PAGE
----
An article today on the Washington Post site—FTC Wants to Know What Big Brother Knows About You–discusses the United States Federal Trade Commission’s ongoing review of behavioral targeting practices among companies such as Yahoo! And Microsoft. While many ad-supported websites have used content-specific advertising—displaying ads for dog food when a user performs a search for “puppies”—behavioral targeting takes this one step further, looking at users’ actions across different websites. Supporters of the practice argue that this deeper understanding of users’ interests leads to more accurately targeted ads, higher ad revenue for publishers, and the continued growth of free online content. Although the files on users’ behavior allegedly assure anonymity, assigning numbers rather than names to particular users, this seems like a flimsy defense of consumers’ privacy.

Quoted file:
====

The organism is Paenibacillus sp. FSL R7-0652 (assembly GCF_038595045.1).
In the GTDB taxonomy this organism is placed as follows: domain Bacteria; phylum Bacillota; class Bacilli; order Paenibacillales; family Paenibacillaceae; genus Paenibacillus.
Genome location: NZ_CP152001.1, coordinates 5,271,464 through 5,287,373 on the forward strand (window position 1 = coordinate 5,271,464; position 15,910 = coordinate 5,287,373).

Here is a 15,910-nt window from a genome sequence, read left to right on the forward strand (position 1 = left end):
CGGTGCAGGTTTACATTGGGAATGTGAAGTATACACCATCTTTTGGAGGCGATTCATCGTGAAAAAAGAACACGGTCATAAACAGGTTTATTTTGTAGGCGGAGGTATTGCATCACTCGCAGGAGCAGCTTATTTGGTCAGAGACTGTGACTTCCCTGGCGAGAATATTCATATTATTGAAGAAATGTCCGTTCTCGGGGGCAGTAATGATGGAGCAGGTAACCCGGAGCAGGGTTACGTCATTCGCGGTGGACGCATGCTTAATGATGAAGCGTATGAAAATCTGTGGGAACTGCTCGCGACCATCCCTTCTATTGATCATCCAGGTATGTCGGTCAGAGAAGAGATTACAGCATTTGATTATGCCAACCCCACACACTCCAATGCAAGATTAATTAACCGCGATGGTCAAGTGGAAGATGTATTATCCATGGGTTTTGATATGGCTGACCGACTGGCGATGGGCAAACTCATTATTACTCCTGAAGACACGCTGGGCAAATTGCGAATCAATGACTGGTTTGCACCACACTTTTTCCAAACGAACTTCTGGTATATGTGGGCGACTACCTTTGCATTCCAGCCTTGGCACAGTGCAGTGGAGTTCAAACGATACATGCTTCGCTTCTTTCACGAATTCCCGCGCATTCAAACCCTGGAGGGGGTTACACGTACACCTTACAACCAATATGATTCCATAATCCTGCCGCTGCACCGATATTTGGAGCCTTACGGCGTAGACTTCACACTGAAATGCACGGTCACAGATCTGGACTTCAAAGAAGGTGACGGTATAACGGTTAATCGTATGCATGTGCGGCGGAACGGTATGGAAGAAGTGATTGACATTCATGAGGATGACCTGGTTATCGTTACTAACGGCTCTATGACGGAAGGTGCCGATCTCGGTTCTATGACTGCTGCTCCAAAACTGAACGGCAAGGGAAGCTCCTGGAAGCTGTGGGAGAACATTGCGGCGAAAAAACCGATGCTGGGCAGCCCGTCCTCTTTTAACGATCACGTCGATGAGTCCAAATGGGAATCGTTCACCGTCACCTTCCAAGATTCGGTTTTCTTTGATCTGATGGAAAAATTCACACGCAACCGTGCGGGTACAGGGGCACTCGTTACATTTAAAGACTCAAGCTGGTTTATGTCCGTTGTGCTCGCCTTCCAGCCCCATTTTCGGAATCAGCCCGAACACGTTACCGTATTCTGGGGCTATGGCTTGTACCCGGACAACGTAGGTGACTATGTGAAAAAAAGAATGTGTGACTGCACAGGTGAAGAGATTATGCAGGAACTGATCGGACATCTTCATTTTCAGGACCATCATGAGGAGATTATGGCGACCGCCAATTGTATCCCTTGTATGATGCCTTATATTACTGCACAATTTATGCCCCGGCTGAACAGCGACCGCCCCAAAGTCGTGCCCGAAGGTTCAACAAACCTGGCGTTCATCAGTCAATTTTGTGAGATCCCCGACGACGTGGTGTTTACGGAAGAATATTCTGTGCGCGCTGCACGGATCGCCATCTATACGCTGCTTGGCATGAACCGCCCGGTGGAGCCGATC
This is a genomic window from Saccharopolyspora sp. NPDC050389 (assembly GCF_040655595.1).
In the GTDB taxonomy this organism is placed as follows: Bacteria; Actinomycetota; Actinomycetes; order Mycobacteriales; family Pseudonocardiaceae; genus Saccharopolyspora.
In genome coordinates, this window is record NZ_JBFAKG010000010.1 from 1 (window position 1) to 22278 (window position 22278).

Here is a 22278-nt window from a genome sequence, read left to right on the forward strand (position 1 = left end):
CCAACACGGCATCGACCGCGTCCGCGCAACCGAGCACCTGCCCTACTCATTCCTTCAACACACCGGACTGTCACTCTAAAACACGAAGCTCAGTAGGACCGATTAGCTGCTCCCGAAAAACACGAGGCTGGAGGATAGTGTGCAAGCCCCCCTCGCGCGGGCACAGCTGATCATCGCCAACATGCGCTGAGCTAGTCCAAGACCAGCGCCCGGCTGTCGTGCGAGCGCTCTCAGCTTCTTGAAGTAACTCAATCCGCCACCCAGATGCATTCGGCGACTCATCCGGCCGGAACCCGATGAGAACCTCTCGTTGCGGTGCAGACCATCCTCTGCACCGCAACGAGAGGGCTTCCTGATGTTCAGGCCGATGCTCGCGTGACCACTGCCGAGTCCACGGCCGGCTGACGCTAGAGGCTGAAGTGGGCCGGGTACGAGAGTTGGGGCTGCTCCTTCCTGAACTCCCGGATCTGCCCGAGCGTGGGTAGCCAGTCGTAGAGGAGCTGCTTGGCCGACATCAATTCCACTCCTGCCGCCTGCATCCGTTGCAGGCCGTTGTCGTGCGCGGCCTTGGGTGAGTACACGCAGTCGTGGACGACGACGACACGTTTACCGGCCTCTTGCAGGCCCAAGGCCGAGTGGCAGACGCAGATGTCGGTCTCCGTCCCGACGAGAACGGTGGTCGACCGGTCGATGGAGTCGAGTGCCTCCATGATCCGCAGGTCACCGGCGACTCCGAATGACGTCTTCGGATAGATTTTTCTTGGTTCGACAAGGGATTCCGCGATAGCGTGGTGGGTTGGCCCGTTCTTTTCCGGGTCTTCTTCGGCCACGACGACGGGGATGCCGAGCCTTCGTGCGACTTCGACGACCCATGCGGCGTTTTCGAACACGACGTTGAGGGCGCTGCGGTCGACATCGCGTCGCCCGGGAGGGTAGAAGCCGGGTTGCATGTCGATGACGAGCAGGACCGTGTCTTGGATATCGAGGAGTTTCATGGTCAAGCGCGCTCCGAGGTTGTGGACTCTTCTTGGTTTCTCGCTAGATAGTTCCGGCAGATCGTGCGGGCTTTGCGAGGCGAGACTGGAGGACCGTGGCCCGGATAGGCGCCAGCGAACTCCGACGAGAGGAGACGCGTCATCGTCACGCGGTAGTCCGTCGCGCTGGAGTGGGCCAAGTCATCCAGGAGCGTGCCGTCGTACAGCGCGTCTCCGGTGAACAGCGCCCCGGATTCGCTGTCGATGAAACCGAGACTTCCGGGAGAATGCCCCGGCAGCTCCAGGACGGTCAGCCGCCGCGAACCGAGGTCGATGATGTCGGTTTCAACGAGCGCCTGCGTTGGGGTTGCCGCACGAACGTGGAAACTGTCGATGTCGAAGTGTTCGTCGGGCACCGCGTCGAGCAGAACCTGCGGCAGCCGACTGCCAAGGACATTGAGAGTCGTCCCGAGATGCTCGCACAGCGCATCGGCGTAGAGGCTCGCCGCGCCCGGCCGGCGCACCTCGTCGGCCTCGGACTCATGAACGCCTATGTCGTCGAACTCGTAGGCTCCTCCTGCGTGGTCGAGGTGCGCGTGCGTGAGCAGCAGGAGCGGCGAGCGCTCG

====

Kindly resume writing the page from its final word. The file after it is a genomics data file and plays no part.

How hard can it be, after all, to link a set of searches and transactions to a particular individual? Moreover, what motivation would companies like Yahoo! have to maintain this screen of privacy? Google attempted to distance itself from behavioral targeting last year in the media, after the company came under fire for its purchase of online advertising giant DoubleClick. Now that the deal is complete, however, and other giants like Yahoo! and Microsoft are increasingly making use of behavioral targeting strategies, will Google continue to take the high road?